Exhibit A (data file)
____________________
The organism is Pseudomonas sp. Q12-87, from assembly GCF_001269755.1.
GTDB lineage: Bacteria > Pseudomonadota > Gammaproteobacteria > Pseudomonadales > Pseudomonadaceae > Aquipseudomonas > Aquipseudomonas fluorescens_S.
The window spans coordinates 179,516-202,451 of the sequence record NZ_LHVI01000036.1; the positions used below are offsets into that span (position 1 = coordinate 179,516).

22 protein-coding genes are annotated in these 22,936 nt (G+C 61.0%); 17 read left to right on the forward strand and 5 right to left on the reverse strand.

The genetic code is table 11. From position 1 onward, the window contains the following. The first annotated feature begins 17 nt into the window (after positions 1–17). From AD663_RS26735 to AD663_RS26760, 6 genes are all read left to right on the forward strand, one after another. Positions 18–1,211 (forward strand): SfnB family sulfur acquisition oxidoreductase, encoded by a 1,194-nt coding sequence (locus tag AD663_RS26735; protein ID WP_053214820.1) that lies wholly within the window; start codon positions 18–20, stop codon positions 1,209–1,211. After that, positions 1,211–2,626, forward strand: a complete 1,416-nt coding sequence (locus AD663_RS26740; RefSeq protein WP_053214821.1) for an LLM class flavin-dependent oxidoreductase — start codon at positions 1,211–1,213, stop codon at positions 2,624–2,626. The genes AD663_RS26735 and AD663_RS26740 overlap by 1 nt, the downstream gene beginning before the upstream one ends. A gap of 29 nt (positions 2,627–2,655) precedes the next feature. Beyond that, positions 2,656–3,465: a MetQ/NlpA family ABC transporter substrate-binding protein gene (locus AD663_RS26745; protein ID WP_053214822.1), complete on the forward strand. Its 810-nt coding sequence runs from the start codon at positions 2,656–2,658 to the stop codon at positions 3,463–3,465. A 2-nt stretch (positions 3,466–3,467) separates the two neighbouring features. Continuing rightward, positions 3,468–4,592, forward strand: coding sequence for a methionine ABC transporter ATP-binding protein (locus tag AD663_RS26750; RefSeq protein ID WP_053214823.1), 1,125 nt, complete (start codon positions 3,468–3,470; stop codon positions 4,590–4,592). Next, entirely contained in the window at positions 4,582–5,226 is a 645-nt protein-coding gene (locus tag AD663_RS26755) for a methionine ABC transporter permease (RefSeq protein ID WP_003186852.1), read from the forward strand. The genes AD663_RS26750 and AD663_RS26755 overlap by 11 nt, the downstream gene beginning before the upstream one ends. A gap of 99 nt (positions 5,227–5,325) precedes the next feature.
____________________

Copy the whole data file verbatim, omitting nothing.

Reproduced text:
The organism is Pseudomonas sp. Q12-87, from assembly GCF_001269755.1.
GTDB lineage: Bacteria > Pseudomonadota > Gammaproteobacteria > Pseudomonadales > Pseudomonadaceae > Aquipseudomonas > Aquipseudomonas fluorescens_S.
The window spans coordinates 179,516-202,451 of the sequence record NZ_LHVI01000036.1; the positions used below are offsets into that span (position 1 = coordinate 179,516).

22 protein-coding genes are annotated in these 22,936 nt (G+C 61.0%); 17 read left to right on the forward strand and 5 right to left on the reverse strand.

The genetic code is table 11. From position 1 onward, the window contains the following. The first annotated feature begins 17 nt into the window (after positions 1–17). From AD663_RS26735 to AD663_RS26760, 6 genes are all read left to right on the forward strand, one after another. Positions 18–1,211 (forward strand): SfnB family sulfur acquisition oxidoreductase, encoded by a 1,194-nt coding sequence (locus tag AD663_RS26735; protein ID WP_053214820.1) that lies wholly within the window; start codon positions 18–20, stop codon positions 1,209–1,211. After that, positions 1,211–2,626, forward strand: a complete 1,416-nt coding sequence (locus AD663_RS26740; RefSeq protein WP_053214821.1) for an LLM class flavin-dependent oxidoreductase — start codon at positions 1,211–1,213, stop codon at positions 2,624–2,626. The genes AD663_RS26735 and AD663_RS26740 overlap by 1 nt, the downstream gene beginning before the upstream one ends. A gap of 29 nt (positions 2,627–2,655) precedes the next feature. Beyond that, positions 2,656–3,465: a MetQ/NlpA family ABC transporter substrate-binding protein gene (locus AD663_RS26745; protein ID WP_053214822.1), complete on the forward strand. Its 810-nt coding sequence runs from the start codon at positions 2,656–2,658 to the stop codon at positions 3,463–3,465. A 2-nt stretch (positions 3,466–3,467) separates the two neighbouring features. Continuing rightward, positions 3,468–4,592, forward strand: coding sequence for a methionine ABC transporter ATP-binding protein (locus tag AD663_RS26750; RefSeq protein ID WP_053214823.1), 1,125 nt, complete (start codon positions 3,468–3,470; stop codon positions 4,590–4,592). Next, entirely contained in the window at positions 4,582–5,226 is a 645-nt protein-coding gene (locus tag AD663_RS26755) for a methionine ABC transporter permease (RefSeq protein ID WP_003186852.1), read from the forward strand. The genes AD663_RS26750 and AD663_RS26755 overlap by 11 nt, the downstream gene beginning before the upstream one ends. A gap of 99 nt (positions 5,227–5,325) precedes the next feature.